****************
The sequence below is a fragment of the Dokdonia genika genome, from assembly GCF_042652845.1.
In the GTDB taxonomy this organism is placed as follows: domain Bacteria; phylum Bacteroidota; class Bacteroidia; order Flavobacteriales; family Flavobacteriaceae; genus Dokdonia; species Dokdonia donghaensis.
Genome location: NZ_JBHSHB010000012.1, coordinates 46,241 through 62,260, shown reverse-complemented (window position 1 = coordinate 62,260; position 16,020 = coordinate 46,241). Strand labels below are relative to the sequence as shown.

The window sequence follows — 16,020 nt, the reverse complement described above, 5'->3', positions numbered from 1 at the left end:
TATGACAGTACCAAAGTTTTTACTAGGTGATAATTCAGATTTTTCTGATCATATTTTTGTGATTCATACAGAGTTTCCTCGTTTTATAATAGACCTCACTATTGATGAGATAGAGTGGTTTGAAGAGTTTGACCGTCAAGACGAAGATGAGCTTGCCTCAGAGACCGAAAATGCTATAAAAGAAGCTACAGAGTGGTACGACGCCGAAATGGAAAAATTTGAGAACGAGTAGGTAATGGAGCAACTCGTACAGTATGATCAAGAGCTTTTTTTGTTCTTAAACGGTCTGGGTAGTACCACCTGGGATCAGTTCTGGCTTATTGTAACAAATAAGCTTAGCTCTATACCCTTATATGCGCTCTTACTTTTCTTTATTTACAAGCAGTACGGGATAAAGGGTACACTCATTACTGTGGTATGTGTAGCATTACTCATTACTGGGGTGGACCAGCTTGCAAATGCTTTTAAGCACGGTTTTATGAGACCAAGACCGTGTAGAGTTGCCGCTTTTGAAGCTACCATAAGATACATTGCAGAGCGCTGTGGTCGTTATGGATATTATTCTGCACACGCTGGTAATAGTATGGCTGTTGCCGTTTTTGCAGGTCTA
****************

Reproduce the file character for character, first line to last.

The sequence below is a fragment of the Dokdonia genika genome, from assembly GCF_042652845.1.
In the GTDB taxonomy this organism is placed as follows: domain Bacteria; phylum Bacteroidota; class Bacteroidia; order Flavobacteriales; family Flavobacteriaceae; genus Dokdonia; species Dokdonia donghaensis.
Genome location: NZ_JBHSHB010000012.1, coordinates 46,241 through 62,260, shown reverse-complemented (window position 1 = coordinate 62,260; position 16,020 = coordinate 46,241). Strand labels below are relative to the sequence as shown.

The window sequence follows — 16,020 nt, the reverse complement described above, 5'->3', positions numbered from 1 at the left end:
TATGACAGTACCAAAGTTTTTACTAGGTGATAATTCAGATTTTTCTGATCATATTTTTGTGATTCATACAGAGTTTCCTCGTTTTATAATAGACCTCACTATTGATGAGATAGAGTGGTTTGAAGAGTTTGACCGTCAAGACGAAGATGAGCTTGCCTCAGAGACCGAAAATGCTATAAAAGAAGCTACAGAGTGGTACGACGCCGAAATGGAAAAATTTGAGAACGAGTAGGTAATGGAGCAACTCGTACAGTATGATCAAGAGCTTTTTTTGTTCTTAAACGGTCTGGGTAGTACCACCTGGGATCAGTTCTGGCTTATTGTAACAAATAAGCTTAGCTCTATACCCTTATATGCGCTCTTACTTTTCTTTATTTACAAGCAGTACGGGATAAAGGGTACACTCATTACTGTGGTATGTGTAGCATTACTCATTACTGGGGTGGACCAGCTTGCAAATGCTTTTAAGCACGGTTTTATGAGACCAAGACCGTGTAGAGTTGCCGCTTTTGAAGCTACCATAAGATACATTGCAGAGCGCTGTGGTCGTTATGGATATTATTCTGCACACGCTGGTAATAGTATGGCTGTTGCCGTTTTTGCAGGTCTA